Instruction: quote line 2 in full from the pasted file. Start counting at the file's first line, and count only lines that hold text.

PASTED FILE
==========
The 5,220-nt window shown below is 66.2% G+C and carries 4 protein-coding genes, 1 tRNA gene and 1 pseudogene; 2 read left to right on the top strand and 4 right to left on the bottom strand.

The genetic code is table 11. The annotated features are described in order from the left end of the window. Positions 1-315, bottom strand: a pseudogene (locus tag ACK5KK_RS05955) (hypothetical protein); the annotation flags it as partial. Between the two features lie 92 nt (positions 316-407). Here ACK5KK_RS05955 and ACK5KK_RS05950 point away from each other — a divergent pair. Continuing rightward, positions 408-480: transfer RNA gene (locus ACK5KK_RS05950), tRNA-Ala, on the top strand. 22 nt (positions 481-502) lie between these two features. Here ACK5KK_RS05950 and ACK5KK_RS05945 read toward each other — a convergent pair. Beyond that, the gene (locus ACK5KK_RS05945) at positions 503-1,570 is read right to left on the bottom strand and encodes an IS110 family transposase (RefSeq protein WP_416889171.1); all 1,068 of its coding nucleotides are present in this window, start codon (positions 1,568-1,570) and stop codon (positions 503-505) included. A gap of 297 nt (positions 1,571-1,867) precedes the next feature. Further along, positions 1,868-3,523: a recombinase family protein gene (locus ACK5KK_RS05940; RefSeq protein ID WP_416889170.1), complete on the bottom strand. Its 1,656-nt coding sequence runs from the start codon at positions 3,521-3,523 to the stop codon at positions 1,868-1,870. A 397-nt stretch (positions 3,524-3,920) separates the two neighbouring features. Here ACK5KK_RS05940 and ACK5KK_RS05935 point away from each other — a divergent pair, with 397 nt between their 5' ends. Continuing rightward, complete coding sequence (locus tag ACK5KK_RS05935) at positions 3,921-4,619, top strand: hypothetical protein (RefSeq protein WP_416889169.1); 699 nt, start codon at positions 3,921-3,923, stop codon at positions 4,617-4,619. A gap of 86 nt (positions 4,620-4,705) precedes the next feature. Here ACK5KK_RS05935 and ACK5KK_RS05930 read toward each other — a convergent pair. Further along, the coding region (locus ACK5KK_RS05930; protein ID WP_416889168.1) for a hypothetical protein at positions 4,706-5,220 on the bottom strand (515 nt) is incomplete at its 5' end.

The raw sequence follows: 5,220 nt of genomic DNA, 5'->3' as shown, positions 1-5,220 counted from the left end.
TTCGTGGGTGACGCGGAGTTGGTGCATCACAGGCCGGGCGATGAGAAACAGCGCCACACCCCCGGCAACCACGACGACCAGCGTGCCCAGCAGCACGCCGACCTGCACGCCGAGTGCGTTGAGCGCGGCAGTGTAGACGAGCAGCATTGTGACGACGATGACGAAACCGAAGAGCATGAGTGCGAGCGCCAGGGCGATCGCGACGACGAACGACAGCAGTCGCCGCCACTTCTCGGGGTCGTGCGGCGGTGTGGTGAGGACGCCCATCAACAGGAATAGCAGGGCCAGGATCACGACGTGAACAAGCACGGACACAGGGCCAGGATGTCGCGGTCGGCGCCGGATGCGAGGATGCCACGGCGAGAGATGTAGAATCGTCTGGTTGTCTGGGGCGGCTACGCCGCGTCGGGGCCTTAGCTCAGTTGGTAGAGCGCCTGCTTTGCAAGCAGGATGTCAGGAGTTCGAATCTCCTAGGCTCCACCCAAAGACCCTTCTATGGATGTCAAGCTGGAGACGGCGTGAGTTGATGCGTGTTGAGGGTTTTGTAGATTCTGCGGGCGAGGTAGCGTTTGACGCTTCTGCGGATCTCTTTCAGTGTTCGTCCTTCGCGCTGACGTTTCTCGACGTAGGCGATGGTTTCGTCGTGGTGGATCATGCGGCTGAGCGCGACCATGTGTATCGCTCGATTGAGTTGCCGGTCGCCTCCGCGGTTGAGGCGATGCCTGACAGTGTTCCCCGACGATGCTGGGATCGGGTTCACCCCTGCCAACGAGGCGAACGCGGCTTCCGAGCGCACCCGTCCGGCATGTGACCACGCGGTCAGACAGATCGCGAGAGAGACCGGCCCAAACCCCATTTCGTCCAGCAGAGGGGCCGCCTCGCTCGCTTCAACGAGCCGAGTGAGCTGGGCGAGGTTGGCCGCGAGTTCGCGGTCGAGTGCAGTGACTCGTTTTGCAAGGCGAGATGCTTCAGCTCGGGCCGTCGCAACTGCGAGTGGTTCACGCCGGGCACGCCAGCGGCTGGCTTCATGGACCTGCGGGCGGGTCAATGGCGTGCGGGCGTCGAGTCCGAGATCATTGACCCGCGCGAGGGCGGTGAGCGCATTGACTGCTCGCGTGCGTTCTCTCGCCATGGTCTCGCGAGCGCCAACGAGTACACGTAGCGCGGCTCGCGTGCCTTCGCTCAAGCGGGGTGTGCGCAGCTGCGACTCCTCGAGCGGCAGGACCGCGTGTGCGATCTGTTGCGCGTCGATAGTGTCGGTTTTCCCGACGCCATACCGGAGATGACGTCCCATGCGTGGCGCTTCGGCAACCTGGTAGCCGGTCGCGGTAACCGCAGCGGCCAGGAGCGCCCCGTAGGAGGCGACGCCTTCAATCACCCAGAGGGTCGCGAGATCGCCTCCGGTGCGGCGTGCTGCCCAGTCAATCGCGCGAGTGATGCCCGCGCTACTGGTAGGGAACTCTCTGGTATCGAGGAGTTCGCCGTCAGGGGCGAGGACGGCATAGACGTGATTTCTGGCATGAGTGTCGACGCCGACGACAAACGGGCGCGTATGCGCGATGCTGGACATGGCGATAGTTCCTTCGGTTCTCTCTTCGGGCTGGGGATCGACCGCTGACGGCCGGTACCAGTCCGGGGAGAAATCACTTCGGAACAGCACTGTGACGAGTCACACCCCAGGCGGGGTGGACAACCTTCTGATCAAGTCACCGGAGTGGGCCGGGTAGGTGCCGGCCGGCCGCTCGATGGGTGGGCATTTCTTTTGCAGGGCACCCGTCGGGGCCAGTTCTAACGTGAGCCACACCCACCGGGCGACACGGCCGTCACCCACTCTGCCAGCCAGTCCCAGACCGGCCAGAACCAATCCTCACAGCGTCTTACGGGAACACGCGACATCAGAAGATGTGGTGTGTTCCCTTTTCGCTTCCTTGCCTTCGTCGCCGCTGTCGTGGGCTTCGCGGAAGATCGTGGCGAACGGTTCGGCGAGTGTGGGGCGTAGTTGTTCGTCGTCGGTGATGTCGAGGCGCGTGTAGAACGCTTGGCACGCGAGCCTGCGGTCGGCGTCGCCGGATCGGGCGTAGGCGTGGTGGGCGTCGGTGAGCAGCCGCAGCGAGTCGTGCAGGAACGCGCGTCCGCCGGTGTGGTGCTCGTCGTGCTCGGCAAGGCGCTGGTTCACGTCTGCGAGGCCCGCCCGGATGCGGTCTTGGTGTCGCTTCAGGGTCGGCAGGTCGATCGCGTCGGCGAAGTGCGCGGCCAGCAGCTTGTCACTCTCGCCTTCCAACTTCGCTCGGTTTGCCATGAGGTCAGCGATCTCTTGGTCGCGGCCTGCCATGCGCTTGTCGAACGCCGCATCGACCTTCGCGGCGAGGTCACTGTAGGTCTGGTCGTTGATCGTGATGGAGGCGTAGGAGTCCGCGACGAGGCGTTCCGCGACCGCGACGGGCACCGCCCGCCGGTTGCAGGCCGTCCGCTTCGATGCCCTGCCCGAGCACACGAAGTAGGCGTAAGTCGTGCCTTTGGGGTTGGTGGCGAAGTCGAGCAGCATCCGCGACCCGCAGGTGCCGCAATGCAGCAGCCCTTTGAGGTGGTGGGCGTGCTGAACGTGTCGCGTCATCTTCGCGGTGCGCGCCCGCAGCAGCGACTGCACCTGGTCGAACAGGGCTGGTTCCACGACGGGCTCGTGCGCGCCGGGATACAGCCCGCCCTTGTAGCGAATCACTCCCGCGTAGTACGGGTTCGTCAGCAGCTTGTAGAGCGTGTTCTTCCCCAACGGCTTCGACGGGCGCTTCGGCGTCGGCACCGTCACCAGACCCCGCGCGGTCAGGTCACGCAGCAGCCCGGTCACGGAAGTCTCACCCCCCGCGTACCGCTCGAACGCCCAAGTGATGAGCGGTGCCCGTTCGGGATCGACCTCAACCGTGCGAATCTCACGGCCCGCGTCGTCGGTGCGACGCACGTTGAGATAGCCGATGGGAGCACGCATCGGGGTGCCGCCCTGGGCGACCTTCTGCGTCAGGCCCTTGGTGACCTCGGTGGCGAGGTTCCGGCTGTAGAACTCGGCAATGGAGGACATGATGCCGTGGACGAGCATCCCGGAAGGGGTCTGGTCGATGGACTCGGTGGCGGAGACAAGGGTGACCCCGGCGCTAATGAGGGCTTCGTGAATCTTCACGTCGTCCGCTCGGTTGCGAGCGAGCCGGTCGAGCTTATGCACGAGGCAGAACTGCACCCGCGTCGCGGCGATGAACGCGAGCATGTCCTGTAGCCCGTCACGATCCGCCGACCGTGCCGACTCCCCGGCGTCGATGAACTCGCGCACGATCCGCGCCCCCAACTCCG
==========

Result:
The genetic code is table 11. The annotated features are described in order from the left end of the window. Positions 1-315, bottom strand: a pseudogene (locus tag ACK5KK_RS05955) (hypothetical protein); the annotation flags it as partial. Between the two features lie 92 nt (positions 316-407). Here ACK5KK_RS05955 and ACK5KK_RS05950 point away from each other — a divergent pair. Continuing rightward, positions 408-480: transfer RNA gene (locus ACK5KK_RS05950), tRNA-Ala, on the top strand. 22 nt (positions 481-502) lie between these two features. Here ACK5KK_RS05950 and ACK5KK_RS05945 read toward each other — a convergent pair. Beyond that, the gene (locus ACK5KK_RS05945) at positions 503-1,570 is read right to left on the bottom strand and encodes an IS110 family transposase (RefSeq protein WP_416889171.1); all 1,068 of its coding nucleotides are present in this window, start codon (positions 1,568-1,570) and stop codon (positions 503-505) included. A gap of 297 nt (positions 1,571-1,867) precedes the next feature. Further along, positions 1,868-3,523: a recombinase family protein gene (locus ACK5KK_RS05940; RefSeq protein ID WP_416889170.1), complete on the bottom strand. Its 1,656-nt coding sequence runs from the start codon at positions 3,521-3,523 to the stop codon at positions 1,868-1,870. A 397-nt stretch (positions 3,524-3,920) separates the two neighbouring features. Here ACK5KK_RS05940 and ACK5KK_RS05935 point away from each other — a divergent pair, with 397 nt between their 5' ends. Continuing rightward, complete coding sequence (locus tag ACK5KK_RS05935) at positions 3,921-4,619, top strand: hypothetical protein (RefSeq protein WP_416889169.1); 699 nt, start codon at positions 3,921-3,923, stop codon at positions 4,617-4,619. A gap of 86 nt (positions 4,620-4,705) precedes the next feature. Here ACK5KK_RS05935 and ACK5KK_RS05930 read toward each other — a convergent pair. Further along, the coding region (locus ACK5KK_RS05930; protein ID WP_416889168.1) for a hypothetical protein at positions 4,706-5,220 on the bottom strand (515 nt) is incomplete at its 5' end.